When the above occurs correctly, we say you can feel the connection between inside leg and outside rein – just a little hint on the subject, which is vast and complicated, hope it helps.

 Patricia – The Dressage Tipster



Here I go again with another controversial notion – REIN CONTACT. To initiate contact with your horse, you must shorten the reins – this does not mean pull! Many riders believe that shortened reins means pulling reins. This is far from the truth.

You should aim to achieve a useful rein length that allows a secure feel of the bit in the horse’s mouth, it should be steady, which is where it gets tricky – take up the rein contact, and keep it, but you must allow and follow the horses head movement. I see all too often riders who think that a steady contact is keeping everything still – No – you must ‘allow’ or your rein will actually be on-off, on-off with the movement of the horses head.

Another prerequisite is hands that are independent of the seat so they can respond to the horse’s needs rather than using the mouth for balance.

1 handshake

Next, invite your horse to reach forward into the rein contact. This can be thought of as a “handshake” with the horse, where the horse comes to meet you, like when you reach forward to shake someone’s hand, they reach forward, and you make contact!
Ask the horse forward from your legs and seat. Create a millimetre of space for your horse to reach into. (from giving elbow movement – don’t drop the reins or let them through your hands!!) You should feel your horse surge forward with a lifted back, this is how you will know if you are on the right track!

Without contact, your reins will be ‘wishy washy’ and so will your rein aids. You will always surprise your horse, you may cause discomfort in the horse’s mouth and there will without doubt, be inconsistencies in your communication.

Contact can always be improved, like communication can always be improved. It develops with the goal of softness, lightness, gentleness and effectiveness of the touch.

Good rein contact makes a happy horse and taking all of the above into account, only with soft shoulders, arms, elbows and hands will you achieve a good contact.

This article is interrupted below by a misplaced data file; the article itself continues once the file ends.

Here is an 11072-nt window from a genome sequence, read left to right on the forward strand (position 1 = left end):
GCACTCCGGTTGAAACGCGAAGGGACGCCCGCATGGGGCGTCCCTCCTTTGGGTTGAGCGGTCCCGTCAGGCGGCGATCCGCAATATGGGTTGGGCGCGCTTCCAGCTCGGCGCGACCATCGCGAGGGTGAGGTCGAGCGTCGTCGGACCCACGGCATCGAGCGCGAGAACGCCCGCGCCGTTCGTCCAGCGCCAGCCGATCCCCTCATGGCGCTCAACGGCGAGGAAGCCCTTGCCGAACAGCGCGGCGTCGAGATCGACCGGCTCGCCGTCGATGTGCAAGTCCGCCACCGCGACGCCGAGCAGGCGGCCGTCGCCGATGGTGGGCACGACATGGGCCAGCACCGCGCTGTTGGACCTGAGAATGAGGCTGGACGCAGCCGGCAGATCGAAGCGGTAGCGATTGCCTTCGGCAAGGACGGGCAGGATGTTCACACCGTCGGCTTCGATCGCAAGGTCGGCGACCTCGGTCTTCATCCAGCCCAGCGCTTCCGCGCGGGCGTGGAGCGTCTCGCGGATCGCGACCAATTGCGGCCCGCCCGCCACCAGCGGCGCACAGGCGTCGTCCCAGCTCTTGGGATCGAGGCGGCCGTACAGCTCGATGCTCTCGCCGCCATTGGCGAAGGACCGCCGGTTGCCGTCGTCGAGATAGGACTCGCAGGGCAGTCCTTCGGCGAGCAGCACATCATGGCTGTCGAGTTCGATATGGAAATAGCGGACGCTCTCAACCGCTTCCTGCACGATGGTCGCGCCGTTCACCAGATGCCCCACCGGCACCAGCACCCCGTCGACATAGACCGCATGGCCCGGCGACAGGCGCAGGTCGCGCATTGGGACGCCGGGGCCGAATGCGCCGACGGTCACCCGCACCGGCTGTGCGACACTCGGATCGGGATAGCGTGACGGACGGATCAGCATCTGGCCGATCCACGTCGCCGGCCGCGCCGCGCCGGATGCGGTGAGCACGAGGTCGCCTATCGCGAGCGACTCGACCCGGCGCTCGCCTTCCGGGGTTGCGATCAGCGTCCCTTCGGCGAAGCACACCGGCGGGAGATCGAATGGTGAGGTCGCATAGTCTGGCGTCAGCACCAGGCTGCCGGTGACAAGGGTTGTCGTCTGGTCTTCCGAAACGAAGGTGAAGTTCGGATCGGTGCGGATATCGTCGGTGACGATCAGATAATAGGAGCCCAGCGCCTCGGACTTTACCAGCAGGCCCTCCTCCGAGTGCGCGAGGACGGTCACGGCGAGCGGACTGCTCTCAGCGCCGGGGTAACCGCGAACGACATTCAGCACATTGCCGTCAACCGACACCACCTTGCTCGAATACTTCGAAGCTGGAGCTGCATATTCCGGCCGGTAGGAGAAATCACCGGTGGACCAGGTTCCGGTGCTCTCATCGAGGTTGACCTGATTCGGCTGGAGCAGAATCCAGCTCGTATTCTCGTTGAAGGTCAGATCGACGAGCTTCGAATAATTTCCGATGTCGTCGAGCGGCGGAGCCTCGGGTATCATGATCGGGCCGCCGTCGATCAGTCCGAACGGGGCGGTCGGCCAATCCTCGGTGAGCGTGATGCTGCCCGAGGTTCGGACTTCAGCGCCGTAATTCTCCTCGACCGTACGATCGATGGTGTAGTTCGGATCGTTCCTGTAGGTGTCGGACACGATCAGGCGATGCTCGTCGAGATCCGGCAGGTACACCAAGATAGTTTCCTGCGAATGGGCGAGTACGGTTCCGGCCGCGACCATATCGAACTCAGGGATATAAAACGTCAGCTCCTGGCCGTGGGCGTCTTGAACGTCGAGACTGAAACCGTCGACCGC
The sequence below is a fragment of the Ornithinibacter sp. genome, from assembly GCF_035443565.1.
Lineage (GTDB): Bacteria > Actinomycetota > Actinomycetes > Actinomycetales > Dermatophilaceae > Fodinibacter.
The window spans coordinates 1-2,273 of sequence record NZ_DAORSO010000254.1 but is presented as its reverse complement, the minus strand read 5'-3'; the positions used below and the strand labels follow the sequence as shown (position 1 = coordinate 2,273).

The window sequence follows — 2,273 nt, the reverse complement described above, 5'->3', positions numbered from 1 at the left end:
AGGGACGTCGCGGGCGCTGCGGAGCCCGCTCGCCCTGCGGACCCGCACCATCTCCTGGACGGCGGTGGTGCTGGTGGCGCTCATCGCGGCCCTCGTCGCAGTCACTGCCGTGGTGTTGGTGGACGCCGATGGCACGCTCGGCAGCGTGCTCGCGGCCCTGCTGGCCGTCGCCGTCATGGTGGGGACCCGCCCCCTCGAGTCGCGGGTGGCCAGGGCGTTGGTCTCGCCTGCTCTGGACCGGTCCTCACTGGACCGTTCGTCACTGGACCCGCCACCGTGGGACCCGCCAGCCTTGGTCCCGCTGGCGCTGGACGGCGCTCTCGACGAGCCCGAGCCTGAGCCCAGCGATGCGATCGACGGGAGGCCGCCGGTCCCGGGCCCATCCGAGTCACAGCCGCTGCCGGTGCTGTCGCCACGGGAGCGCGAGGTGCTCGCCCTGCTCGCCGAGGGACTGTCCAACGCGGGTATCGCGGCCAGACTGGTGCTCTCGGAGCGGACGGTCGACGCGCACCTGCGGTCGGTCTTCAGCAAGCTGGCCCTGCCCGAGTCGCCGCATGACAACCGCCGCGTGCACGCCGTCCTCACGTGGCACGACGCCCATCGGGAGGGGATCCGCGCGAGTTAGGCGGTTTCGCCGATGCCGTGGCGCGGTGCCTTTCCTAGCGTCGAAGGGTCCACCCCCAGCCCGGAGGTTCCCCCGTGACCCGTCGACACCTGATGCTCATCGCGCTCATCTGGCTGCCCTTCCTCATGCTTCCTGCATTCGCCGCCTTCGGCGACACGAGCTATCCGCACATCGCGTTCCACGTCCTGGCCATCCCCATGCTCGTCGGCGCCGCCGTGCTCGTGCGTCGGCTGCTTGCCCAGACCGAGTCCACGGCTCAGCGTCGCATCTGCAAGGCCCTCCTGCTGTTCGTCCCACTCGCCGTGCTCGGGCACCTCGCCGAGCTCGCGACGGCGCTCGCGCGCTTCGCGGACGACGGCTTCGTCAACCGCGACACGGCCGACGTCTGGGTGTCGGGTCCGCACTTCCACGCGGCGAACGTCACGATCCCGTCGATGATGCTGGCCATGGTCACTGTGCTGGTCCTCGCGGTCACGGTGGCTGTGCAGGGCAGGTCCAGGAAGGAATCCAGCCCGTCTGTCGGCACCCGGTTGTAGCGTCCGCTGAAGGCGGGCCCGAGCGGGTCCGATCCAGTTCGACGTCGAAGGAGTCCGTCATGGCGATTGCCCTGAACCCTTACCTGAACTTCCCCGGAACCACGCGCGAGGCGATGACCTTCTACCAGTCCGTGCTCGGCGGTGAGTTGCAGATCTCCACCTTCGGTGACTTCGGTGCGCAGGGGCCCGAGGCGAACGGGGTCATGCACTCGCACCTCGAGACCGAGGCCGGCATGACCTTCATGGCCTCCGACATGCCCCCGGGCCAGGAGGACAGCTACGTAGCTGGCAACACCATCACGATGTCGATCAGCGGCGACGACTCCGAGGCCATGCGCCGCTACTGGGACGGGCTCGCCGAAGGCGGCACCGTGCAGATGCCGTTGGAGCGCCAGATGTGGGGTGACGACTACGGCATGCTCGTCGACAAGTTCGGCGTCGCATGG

Have fun!

Patricia – The Dressage Tipster


Wow, have you ever felt, I mean really felt what a correct change of bend feels like.  Flowing, rhythmic, effortless.  Having worked hard on establishing correct bend on a 20m circle in both directions, I worked through the change of direction over X, as shown in the diagram.
change of bend
Whilst this seems a very simple exercise, getting it right is a major building block to so many other exercises that it is really worth taking time to perfect.
  • A good rein contact
  • Spot on rhythm
  • and tempo, absolute maintenance of the bend throughout each circle without allowing the hindquarters to fall out, maintenance of the size of the circle in the correct position in the menage and, of course, ride the correct diagonal.
Oh, and don’t forget that momentary straightening through X.  So, this simple exercise, done properly is not so simple.  Get all that and you’re there!


67328_348660735237784_47607227_n644490_348660741904450_501584849_nAre you aware of the power of working your horse in a long and low frame?

I am making a clear distinction here between Long, deep and round – Low, deep and round – and Long and Low. Because my horse is young, 80% of my training is done in a long and low frame with the poll never coming above the level of the withers until the last 10 minutes of the session.

So, how do you achieve a long and low frame?

48145_348661341904390_52763903_nAllow your horse walk on a long rein and when you take up the contact, take it slowly, maintaining soft, following hands on a longer rein that you usually school with.

When ready for trot ensure it is forward (this is essential), keep your hands low, use your fingers to squeeze and release the inside rein. Ideally your horse will drop his head for a stride or two and travel with a round frame. You want him to seek the bit forward, you need to maintain a contact but do not hold the horse together, if all is well he will offer to stretch down but you must give and react quickly enough to ensure that your horse is rewarded for his efforts.

If you get a bit wobbly in your seat it’s because you are relying on your hands for balance! This is BAD and another good reason to work your horse long and low is to improve your own balance and reduce dependence upon your hands.

You will definitely know if you have got it. Your horses back will lift up to your seat. This lifting sensation is unmistakeable and exactly as described. Sensational!

This is an emotive subject … see pictures and feel free to comment.

Patricia – The Dressage Tipster